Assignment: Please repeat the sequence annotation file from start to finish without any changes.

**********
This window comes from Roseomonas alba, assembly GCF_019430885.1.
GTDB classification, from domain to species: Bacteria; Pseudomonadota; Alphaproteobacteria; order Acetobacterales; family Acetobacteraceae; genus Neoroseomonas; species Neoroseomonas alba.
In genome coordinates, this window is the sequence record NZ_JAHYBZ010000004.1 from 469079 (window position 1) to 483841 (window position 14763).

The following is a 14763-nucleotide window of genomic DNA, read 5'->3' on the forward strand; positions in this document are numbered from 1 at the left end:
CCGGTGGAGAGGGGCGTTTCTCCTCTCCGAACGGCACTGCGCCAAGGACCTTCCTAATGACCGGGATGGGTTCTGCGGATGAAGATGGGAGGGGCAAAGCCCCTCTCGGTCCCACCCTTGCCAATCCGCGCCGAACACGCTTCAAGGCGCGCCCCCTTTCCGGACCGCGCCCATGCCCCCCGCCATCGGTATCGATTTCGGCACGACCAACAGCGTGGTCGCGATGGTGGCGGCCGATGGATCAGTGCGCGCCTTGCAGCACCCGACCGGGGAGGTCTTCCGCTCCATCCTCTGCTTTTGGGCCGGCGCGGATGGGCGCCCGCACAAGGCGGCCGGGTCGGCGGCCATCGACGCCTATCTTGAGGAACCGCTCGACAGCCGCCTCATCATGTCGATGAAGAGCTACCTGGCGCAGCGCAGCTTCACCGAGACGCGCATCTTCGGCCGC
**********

This window comes from Roseomonas alba, assembly GCF_019430885.1.
GTDB classification, from domain to species: Bacteria; Pseudomonadota; Alphaproteobacteria; order Acetobacterales; family Acetobacteraceae; genus Neoroseomonas; species Neoroseomonas alba.
In genome coordinates, this window is the sequence record NZ_JAHYBZ010000004.1 from 469079 (window position 1) to 483841 (window position 14763).

The following is a 14763-nucleotide window of genomic DNA, read 5'->3' on the forward strand; positions in this document are numbered from 1 at the left end:
CCGGTGGAGAGGGGCGTTTCTCCTCTCCGAACGGCACTGCGCCAAGGACCTTCCTAATGACCGGGATGGGTTCTGCGGATGAAGATGGGAGGGGCAAAGCCCCTCTCGGTCCCACCCTTGCCAATCCGCGCCGAACACGCTTCAAGGCGCGCCCCCTTTCCGGACCGCGCCCATGCCCCCCGCCATCGGTATCGATTTCGGCACGACCAACAGCGTGGTCGCGATGGTGGCGGCCGATGGATCAGTGCGCGCCTTGCAGCACCCGACCGGGGAGGTCTTCCGCTCCATCCTCTGCTTTTGGGCCGGCGCGGATGGGCGCCCGCACAAGGCGGCCGGGTCGGCGGCCATCGACGCCTATCTTGAGGAACCGCTCGACAGCCGCCTCATCATGTCGATGAAGAGCTACCTGGCGCAGCGCAGCTTCACCGAGACGCGCATCTTCGGCCGC